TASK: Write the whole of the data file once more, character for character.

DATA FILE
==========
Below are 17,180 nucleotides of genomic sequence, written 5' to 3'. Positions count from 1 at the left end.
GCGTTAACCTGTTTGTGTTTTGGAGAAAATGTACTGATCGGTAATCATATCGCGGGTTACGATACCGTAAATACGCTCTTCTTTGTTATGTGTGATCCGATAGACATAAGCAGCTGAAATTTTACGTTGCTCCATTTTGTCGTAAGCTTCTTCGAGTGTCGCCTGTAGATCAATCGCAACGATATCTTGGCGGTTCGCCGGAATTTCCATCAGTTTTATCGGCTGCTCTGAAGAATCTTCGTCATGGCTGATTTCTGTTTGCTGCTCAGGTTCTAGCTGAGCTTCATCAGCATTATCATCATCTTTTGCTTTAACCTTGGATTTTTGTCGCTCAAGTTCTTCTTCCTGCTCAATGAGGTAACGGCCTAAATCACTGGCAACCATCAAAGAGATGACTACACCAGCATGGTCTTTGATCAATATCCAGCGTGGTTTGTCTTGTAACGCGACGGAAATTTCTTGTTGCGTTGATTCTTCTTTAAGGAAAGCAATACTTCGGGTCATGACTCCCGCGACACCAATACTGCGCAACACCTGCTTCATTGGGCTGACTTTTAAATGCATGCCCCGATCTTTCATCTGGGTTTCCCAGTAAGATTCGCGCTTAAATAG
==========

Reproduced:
Below are 17,180 nucleotides of genomic sequence, written 5' to 3'. Positions count from 1 at the left end.
GCGTTAACCTGTTTGTGTTTTGGAGAAAATGTACTGATCGGTAATCATATCGCGGGTTACGATACCGTAAATACGCTCTTCTTTGTTATGTGTGATCCGATAGACATAAGCAGCTGAAATTTTACGTTGCTCCATTTTGTCGTAAGCTTCTTCGAGTGTCGCCTGTAGATCAATCGCAACGATATCTTGGCGGTTCGCCGGAATTTCCATCAGTTTTATCGGCTGCTCTGAAGAATCTTCGTCATGGCTGATTTCTGTTTGCTGCTCAGGTTCTAGCTGAGCTTCATCAGCATTATCATCATCTTTTGCTTTAACCTTGGATTTTTGTCGCTCAAGTTCTTCTTCCTGCTCAATGAGGTAACGGCCTAAATCACTGGCAACCATCAAAGAGATGACTACACCAGCATGGTCTTTGATCAATATCCAGCGTGGTTTGTCTTGTAACGCGACGGAAATTTCTTGTTGCGTTGATTCTTCTTTAAGGAAAGCAATACTTCGGGTCATGACTCCCGCGACACCAATACTGCGCAACACCTGCTTCATTGGGCTGACTTTTAAATGCATGCCCCGATCTTTCATCTGGGTTTCCCAGTAAGATTCGCGCTTAAATAG